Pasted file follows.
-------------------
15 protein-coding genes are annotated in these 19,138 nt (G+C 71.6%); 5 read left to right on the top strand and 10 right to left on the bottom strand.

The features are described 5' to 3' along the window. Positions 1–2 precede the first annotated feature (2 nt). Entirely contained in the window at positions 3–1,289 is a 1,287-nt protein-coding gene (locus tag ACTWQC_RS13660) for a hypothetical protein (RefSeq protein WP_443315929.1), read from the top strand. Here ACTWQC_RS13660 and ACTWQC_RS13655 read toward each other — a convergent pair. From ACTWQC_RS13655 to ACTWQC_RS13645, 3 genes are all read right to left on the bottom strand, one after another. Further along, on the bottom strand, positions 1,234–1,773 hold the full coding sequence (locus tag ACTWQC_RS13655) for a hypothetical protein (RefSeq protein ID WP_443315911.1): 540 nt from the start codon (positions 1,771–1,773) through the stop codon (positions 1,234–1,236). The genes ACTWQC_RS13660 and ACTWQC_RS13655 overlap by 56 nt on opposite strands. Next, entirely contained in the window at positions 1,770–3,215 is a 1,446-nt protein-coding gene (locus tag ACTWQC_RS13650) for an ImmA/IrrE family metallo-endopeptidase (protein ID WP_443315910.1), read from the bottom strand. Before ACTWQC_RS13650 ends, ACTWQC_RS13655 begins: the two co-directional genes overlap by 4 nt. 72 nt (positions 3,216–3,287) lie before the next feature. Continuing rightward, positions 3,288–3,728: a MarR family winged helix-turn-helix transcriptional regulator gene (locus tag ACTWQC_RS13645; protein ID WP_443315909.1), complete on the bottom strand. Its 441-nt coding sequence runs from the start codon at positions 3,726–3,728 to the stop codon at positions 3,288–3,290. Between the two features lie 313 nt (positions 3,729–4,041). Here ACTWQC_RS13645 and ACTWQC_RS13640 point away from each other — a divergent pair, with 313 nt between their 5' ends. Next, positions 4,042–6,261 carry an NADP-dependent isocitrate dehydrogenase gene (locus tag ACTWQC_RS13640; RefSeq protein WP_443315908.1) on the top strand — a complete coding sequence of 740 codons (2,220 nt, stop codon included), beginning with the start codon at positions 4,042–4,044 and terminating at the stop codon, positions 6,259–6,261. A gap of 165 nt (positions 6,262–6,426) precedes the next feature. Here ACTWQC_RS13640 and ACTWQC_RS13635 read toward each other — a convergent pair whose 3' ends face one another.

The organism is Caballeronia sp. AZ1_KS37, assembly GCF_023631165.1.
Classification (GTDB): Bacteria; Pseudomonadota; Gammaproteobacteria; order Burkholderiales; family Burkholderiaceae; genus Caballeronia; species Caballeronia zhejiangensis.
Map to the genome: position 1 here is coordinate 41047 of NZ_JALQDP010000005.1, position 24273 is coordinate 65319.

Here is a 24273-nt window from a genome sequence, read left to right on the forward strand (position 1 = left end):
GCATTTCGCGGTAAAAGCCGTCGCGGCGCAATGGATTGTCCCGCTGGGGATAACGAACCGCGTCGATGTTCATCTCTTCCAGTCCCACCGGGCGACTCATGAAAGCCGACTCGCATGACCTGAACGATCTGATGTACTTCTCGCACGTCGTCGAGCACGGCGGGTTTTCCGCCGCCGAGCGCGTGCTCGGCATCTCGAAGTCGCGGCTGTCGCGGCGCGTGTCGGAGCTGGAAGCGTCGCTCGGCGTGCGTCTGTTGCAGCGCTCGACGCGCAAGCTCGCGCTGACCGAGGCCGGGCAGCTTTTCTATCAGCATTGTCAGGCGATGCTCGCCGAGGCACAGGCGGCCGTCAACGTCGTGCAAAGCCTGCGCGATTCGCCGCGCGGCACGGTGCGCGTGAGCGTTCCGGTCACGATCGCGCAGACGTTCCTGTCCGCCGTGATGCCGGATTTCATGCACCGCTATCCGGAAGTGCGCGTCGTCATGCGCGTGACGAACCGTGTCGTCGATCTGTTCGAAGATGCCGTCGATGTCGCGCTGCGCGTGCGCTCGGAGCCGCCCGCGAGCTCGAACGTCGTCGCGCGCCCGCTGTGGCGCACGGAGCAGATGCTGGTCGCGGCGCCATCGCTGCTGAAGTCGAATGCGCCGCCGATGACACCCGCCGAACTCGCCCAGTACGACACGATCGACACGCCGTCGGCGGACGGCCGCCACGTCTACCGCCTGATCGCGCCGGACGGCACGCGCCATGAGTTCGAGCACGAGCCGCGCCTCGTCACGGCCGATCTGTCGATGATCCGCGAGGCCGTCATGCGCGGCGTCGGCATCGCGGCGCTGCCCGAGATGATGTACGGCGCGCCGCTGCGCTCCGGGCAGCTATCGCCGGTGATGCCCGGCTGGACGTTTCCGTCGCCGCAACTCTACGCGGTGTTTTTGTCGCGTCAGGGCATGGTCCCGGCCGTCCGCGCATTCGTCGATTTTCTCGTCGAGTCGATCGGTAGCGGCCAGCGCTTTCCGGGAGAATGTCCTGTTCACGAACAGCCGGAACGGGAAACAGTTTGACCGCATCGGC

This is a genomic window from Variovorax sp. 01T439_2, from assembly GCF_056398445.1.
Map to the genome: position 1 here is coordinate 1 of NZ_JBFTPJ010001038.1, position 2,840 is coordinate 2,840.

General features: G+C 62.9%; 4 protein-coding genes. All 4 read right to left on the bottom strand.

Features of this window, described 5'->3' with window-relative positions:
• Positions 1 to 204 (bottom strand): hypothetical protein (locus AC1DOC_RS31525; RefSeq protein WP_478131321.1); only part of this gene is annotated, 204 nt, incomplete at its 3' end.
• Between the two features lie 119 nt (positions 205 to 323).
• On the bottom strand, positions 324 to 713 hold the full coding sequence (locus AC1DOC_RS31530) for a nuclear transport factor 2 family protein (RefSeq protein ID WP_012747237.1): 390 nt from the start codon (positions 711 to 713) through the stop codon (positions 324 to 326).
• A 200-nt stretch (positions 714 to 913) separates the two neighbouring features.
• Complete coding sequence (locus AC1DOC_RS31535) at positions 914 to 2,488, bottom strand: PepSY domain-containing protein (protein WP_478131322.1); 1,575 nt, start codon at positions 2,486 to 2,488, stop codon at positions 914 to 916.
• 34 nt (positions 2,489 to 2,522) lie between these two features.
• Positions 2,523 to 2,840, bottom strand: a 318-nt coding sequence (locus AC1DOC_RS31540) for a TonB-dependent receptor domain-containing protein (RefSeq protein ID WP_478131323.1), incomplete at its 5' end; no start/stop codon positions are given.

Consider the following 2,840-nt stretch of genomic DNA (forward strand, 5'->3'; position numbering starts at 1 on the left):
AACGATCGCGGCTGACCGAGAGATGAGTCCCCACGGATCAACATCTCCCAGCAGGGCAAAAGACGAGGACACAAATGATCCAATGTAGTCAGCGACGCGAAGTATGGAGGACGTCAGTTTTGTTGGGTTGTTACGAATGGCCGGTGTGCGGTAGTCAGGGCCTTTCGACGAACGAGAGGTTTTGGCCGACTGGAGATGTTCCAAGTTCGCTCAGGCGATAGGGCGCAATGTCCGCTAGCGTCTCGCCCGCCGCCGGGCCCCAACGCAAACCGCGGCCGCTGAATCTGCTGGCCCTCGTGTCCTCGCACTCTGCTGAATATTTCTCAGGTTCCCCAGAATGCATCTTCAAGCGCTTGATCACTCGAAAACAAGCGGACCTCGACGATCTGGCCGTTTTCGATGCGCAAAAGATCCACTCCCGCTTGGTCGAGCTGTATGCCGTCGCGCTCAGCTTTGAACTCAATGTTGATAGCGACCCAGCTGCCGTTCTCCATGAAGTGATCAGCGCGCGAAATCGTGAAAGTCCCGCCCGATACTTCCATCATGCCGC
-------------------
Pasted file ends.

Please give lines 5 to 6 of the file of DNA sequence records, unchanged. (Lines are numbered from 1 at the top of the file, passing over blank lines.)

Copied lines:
Map to the genome: position 1 here is coordinate 41047 of NZ_JALQDP010000005.1, position 24273 is coordinate 65319.

Here is a 24273-nt window from a genome sequence, read left to right on the forward strand (position 1 = left end):